The authorisation of this ‘toxic 12’ herbicide expires in November this year. It is authorised in 26 EU Member States. EFSA data confirm that it meets the criteria for Persistence (P), Bioaccumulation (B) and Toxicity (T) and must be banned on that ground. Pendimethalin is suspected of damaging fertility (toxic for reproduction category 2), has harmful environmental effects as it is classified as very toxic to aquatic life. However, the EU Commission has delayed the process by requesting EFSA to organise a peer review on the bioaccumulation potential based on the industry data. Prolongations are expected due to the slowness of our authorities to protect us.


The fungicide Folpet is widely used in conventional fruit production and in bulb growing. EFSA recently concluded that Folpet presents no critical areas of concern. This prepares the path for its renewal. However, Folpet is identified as a Parkinson's pesticide by US researchers. Researchers have identified 10 pesticides toxic to neurons involved in Parkinson’s. The EFSA completely fails to address this issue with the necessary urgency, as was highlighted in our article on the failing neurotoxicity assessment of pesticides.


For over 10 years there have been complaints about this very volatile herbicide. It was the most found pesticide in people's hair (9,3% of all samples) in a 2022 test by the Good Food Good Farming coalition. The official authorisation expired nine years ago. Instead of undergoing a periodic re-evaluation, it was prolonged every year and recently received another 1-year prolongation from the EU. This has been challenged by our member Générations Futures, who asked for an internal review by the Commission. The Commission refused to do this on formal grounds. However, the new information should convince the EU to reverse the renewal and ban the substance as soon as possible.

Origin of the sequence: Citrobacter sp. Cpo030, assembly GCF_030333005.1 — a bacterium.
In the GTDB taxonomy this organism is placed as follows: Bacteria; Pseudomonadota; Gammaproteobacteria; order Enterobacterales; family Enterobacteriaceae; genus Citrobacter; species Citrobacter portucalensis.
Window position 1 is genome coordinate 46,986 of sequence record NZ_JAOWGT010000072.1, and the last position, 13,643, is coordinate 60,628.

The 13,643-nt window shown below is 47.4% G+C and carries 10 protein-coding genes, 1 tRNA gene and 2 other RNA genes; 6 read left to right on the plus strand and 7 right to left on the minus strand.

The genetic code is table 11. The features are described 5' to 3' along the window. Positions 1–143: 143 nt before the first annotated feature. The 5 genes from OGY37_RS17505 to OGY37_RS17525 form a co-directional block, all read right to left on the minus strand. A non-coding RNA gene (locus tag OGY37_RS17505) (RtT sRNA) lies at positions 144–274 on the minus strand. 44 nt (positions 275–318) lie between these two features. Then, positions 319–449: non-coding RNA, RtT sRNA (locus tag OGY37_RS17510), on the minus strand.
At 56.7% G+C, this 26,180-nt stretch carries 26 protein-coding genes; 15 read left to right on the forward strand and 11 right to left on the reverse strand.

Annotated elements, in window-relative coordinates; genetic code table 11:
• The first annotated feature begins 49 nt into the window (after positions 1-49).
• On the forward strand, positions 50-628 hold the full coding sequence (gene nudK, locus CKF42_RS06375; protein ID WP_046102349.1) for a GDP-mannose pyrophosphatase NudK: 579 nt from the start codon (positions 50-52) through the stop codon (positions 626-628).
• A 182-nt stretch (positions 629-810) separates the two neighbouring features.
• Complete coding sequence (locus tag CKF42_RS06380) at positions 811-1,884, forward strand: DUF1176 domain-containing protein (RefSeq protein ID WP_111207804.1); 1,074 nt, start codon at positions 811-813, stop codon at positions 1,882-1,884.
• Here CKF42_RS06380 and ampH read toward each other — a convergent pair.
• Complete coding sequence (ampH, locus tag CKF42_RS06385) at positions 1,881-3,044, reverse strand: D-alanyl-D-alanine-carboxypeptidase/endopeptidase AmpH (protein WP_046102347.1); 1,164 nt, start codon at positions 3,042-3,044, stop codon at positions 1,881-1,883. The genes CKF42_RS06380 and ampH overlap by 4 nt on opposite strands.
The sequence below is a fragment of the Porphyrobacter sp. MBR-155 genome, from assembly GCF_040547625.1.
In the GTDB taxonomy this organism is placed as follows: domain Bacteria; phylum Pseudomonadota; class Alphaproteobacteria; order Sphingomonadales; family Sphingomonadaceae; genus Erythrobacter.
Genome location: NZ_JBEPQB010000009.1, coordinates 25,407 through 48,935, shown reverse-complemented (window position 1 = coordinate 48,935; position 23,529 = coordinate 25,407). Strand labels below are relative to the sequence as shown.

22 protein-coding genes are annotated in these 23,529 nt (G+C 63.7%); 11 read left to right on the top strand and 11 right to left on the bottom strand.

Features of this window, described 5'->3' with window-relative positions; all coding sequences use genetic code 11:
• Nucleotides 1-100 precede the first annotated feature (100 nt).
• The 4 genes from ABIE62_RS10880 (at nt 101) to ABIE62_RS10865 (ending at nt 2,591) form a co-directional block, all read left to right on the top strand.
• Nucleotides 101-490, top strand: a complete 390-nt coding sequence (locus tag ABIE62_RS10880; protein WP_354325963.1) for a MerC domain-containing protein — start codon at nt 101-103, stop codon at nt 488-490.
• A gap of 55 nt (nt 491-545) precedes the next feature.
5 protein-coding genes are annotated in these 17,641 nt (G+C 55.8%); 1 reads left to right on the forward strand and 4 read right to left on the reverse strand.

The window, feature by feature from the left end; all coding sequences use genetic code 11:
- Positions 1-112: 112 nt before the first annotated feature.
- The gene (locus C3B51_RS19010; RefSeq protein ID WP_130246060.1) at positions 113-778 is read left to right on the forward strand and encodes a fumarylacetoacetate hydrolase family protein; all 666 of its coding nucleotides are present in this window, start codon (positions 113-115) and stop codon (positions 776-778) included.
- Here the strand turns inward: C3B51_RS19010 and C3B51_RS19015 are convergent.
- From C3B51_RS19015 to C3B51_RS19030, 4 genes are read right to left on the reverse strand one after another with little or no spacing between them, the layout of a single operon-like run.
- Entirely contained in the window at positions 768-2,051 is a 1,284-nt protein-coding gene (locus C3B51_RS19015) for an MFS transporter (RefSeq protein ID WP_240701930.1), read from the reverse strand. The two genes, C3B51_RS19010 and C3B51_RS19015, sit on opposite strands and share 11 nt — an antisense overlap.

Schone Sier report by Meten=Weten (in Dutch)

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Pesticide Action Network Europe (PAN Europe) gratefully acknowledges the financial support from the European Union, European Commission, DG Environment, LIFE programme. Sole responsibility for this publication lies with the authors and the funders are not responsible for any use that may be made of the information contained herein.